guns | Texas Public Radio

guns

Nicolas Cardena

Today, we’re going to eavesdrop on a conversation between two people in Marfa, TX. It’s part of a new StoryCorps initiative called One Small Step (OSS) that brings together people on opposite sides of the political divide. Through StoryCorps conversations, the OSS Initiative seeks to remind people across the political and cultural divide of our shared humanity.

From Texas Standard:

In 2014, a Cleveland police officer killed 12-year-old Tamir Rice, who was playing at a park with a toy gun – a gun that police thought was real. In the intervening years, police officers have killed approximately 153 more people who were holding toy guns. Investigative reporter Alain Stephens, a Texas Standard alumnus who now contributes to The Trace, says these toy guns look surprisingly realistic, and that’s by design.

From Banned To Beloved: The Rise Of The AR-15

Mar 13, 2019

Jim Corbet was a building contractor with way more free time than business in 2011, as the fallout from the subprime mortgage crisis took hold in his hometown of McCall, Idaho.

Eric Gerard McGinnis was not supposed to have a gun. After a violent altercation with his girlfriend, a Texas judge barred him in 2015 from possessing a firearm. A year later, McGinnis tried to buy a gun anyway, but the purchase wouldn't go through after a background check revealed the court order.

From Texas Standard:

Ever since two important cases struck down gun restrictions in Washington, D.C. and Chicago – rulings that essentially protected gun ownership in the home – a question has remained as to whether it's legal to carry guns in public. But now, the Supreme Court is planning to review a case dealing with that very question; it's known by the shorthand "New York State Rifle."

Adam Winkler is a professor at UCLA School of Law who specializes in American constitutional law and the Supreme Court. Winkler says the case challenges a New York City ordinance that limits where people with permitted guns can bring them into public; they can bring them to specified gun ranges, for example.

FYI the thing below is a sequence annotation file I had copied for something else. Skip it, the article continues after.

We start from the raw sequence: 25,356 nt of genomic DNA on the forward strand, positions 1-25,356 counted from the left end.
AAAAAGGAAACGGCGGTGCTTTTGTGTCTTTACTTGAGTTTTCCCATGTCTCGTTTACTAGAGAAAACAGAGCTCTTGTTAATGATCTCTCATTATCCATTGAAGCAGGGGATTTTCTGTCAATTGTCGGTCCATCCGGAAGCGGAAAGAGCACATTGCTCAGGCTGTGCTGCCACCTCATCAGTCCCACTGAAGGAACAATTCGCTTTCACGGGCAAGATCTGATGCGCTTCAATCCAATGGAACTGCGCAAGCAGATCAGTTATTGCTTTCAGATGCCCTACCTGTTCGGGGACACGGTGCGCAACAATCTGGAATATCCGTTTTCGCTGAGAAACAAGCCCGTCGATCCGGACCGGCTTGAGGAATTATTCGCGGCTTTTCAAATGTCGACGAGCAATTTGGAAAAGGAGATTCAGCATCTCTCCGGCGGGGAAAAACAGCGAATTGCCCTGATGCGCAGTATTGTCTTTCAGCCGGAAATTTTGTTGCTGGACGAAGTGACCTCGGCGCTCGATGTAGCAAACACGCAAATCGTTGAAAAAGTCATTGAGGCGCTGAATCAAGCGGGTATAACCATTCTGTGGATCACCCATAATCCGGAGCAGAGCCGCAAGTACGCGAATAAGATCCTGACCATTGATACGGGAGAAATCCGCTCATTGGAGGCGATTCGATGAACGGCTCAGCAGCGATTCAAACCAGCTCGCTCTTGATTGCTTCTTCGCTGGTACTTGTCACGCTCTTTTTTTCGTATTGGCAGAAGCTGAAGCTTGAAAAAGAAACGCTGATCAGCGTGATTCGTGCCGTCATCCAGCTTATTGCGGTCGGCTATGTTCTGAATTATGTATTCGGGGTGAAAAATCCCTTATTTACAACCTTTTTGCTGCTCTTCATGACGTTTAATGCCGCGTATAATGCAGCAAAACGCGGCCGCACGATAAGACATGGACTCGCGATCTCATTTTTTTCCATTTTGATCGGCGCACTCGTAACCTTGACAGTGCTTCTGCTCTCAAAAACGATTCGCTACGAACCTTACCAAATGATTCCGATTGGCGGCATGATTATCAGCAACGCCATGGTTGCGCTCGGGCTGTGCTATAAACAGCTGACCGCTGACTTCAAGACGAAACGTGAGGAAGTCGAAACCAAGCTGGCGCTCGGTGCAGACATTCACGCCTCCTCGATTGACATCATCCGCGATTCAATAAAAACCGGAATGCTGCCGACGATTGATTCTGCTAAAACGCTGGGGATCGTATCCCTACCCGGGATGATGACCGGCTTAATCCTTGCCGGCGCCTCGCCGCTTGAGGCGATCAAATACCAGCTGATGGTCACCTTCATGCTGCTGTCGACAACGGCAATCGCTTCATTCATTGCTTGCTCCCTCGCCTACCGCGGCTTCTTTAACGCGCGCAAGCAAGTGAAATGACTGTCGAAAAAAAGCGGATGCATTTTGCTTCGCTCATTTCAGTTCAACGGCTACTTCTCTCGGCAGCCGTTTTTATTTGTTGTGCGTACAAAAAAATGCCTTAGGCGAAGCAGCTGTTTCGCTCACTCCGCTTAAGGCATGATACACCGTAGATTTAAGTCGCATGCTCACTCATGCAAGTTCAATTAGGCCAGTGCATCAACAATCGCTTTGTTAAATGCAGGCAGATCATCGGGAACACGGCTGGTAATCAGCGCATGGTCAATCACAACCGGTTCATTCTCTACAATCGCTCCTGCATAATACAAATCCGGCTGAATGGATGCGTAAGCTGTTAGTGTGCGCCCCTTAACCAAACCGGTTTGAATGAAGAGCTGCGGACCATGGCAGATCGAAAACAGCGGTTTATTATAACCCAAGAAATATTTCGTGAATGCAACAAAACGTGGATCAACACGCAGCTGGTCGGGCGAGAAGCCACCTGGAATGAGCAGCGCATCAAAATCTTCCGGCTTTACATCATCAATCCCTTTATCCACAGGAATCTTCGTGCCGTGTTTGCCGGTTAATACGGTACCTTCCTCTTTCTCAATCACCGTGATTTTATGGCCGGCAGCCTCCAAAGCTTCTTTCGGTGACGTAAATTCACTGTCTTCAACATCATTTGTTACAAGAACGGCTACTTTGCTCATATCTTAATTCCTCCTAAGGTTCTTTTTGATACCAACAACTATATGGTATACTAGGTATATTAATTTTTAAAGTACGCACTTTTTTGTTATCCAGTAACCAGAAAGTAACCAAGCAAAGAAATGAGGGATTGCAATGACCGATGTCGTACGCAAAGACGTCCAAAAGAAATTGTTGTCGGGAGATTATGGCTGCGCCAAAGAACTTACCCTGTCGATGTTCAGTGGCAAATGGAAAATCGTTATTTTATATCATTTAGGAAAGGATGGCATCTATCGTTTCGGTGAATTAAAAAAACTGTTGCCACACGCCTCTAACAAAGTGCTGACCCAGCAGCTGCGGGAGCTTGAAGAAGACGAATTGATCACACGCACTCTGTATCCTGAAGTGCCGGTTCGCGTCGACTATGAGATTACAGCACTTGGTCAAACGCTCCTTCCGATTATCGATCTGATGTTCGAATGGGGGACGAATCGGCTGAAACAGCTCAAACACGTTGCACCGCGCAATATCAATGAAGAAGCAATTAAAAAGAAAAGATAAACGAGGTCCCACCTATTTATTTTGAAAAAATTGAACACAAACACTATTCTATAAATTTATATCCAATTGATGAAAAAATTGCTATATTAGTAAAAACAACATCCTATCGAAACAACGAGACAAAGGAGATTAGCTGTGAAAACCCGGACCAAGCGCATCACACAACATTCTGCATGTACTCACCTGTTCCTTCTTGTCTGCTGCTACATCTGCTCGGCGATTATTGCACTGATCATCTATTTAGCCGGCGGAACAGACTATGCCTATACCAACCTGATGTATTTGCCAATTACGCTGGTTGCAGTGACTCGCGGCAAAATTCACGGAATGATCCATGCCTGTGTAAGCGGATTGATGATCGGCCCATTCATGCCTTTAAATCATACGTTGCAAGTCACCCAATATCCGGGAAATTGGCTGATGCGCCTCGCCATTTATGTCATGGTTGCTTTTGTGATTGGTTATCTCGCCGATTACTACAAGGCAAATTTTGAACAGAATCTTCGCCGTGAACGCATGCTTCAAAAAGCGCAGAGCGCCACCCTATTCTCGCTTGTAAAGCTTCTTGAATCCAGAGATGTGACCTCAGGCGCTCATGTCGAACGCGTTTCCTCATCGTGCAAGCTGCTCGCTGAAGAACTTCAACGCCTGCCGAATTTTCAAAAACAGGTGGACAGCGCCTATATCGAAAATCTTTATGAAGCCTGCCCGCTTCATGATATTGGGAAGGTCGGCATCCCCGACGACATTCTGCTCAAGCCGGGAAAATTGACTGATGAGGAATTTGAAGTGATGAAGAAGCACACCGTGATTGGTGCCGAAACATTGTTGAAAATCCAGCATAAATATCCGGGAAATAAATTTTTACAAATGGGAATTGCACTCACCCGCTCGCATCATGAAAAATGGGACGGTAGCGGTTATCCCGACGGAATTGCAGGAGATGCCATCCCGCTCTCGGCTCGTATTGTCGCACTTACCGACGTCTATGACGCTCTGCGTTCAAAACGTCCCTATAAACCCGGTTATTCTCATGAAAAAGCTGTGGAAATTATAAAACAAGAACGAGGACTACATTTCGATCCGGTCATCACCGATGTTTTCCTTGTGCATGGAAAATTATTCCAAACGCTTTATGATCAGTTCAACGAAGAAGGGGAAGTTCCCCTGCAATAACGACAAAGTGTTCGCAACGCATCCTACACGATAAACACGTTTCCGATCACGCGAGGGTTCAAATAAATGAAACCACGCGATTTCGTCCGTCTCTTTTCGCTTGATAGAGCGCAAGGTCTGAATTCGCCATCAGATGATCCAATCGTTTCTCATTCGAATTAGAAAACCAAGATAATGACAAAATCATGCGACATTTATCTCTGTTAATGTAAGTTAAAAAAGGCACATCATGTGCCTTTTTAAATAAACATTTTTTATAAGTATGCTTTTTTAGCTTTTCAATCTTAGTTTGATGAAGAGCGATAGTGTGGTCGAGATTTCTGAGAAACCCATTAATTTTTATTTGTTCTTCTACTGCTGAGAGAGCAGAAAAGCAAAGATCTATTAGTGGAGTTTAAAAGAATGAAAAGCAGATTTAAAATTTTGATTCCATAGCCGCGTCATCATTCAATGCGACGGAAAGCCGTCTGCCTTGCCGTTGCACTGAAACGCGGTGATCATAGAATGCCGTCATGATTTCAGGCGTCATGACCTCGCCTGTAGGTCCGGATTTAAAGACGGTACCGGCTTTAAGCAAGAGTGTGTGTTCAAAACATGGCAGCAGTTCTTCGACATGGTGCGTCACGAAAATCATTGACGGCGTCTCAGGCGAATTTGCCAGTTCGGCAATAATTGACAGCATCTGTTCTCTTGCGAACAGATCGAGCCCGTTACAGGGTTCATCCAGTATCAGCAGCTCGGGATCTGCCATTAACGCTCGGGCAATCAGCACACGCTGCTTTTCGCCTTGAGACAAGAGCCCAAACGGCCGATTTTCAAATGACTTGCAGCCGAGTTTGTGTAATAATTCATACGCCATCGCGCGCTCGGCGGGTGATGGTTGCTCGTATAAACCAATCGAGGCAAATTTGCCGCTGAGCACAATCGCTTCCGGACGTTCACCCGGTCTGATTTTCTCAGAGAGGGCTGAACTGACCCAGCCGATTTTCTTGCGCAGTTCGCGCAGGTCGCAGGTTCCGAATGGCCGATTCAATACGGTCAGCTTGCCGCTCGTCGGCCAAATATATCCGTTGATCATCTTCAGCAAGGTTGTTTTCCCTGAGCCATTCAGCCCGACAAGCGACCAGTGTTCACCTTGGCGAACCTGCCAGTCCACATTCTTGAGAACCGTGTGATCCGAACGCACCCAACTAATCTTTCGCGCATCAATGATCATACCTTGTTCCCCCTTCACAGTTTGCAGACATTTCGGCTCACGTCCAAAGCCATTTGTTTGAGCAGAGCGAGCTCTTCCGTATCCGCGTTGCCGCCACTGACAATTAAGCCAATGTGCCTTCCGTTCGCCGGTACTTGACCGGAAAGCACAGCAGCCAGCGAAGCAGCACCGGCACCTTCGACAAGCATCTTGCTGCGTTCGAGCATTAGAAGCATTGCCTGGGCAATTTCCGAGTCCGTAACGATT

Pixabay (Public Domain) http://bit.ly/2T7dLhj

The unfortunate pattern of gun violence and mass shootings are growing more frequent in American society. How did guns become such a significant part of our culture? Can common ground be found moving forward on gun policy? Experts and researchers speak on the social and legal aspects of America's connection to guns on "The Source" Wednesday at noon. 


Public Domain/Pixabay http://bit.ly/2OdESYr

According to comparative data collected by the City between 2017 and August 1, 2018, San Antonio has experienced a 26 percent reduction in gun-related crimes in the last year. 


From Texas Standard.

Following the May 18 mass shooting at Santa Fe High School – and the Sutherland Springs church shooting in November, and the February school shooting in Parkland, Florida – Gov. Greg Abbott convened roundtable discussions about gun violence at the Capitol this week.

More students walked out of their high schools on Wednesday, but this time they were walking out to support the right to bear arms.

"Stand for the Second" was organized by Will Riley, an 18-year-old high school senior from New Mexico. "It all starts [with] myself and a few of my friends in my living room, making calls," he told NPR.

The walkout comes on the heels of several larger, nationwide demonstrations that saw hundreds of thousands of students and other protesters call for gun control.

From Texas Standard.

Today, the majority of headlines about the National Rifle Association involve a bit of controversy – debates over gun laws inevitably following mass shootings, or boycotts by citizens or businesses not wanting to be affiliated with the gun rights group. But it hasn’t always been this way. At its founding, the NRA was focused on firearms skill and safety, not politics.

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